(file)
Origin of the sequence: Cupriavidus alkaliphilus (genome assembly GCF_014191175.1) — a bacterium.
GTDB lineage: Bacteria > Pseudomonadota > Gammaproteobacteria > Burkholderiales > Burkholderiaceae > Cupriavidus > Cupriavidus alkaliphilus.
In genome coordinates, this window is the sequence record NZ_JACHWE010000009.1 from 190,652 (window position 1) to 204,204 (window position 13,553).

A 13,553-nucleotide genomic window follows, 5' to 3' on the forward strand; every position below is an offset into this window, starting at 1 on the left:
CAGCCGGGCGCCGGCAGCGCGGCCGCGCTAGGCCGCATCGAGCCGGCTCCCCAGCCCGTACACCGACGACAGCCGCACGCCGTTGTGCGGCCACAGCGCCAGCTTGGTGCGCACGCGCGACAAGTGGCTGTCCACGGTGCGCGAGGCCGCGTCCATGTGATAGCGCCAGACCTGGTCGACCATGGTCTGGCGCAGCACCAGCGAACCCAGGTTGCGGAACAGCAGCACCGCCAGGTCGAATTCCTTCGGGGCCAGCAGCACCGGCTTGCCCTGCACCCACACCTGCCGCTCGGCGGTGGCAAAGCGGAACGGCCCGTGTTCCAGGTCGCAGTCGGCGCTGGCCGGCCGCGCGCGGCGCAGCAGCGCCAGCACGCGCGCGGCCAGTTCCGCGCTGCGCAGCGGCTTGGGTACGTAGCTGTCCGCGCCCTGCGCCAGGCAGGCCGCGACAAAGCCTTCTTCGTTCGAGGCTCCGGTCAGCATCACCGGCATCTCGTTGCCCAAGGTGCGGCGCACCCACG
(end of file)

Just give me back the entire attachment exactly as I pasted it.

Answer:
Origin of the sequence: Cupriavidus alkaliphilus (genome assembly GCF_014191175.1) — a bacterium.
GTDB lineage: Bacteria > Pseudomonadota > Gammaproteobacteria > Burkholderiales > Burkholderiaceae > Cupriavidus > Cupriavidus alkaliphilus.
In genome coordinates, this window is the sequence record NZ_JACHWE010000009.1 from 190,652 (window position 1) to 204,204 (window position 13,553).

A 13,553-nucleotide genomic window follows, 5' to 3' on the forward strand; every position below is an offset into this window, starting at 1 on the left:
CAGCCGGGCGCCGGCAGCGCGGCCGCGCTAGGCCGCATCGAGCCGGCTCCCCAGCCCGTACACCGACGACAGCCGCACGCCGTTGTGCGGCCACAGCGCCAGCTTGGTGCGCACGCGCGACAAGTGGCTGTCCACGGTGCGCGAGGCCGCGTCCATGTGATAGCGCCAGACCTGGTCGACCATGGTCTGGCGCAGCACCAGCGAACCCAGGTTGCGGAACAGCAGCACCGCCAGGTCGAATTCCTTCGGGGCCAGCAGCACCGGCTTGCCCTGCACCCACACCTGCCGCTCGGCGGTGGCAAAGCGGAACGGCCCGTGTTCCAGGTCGCAGTCGGCGCTGGCCGGCCGCGCGCGGCGCAGCAGCGCCAGCACGCGCGCGGCCAGTTCCGCGCTGCGCAGCGGCTTGGGTACGTAGCTGTCCGCGCCCTGCGCCAGGCAGGCCGCGACAAAGCCTTCTTCGTTCGAGGCTCCGGTCAGCATCACCGGCATCTCGTTGCCCAAGGTGCGGCGCACCCACG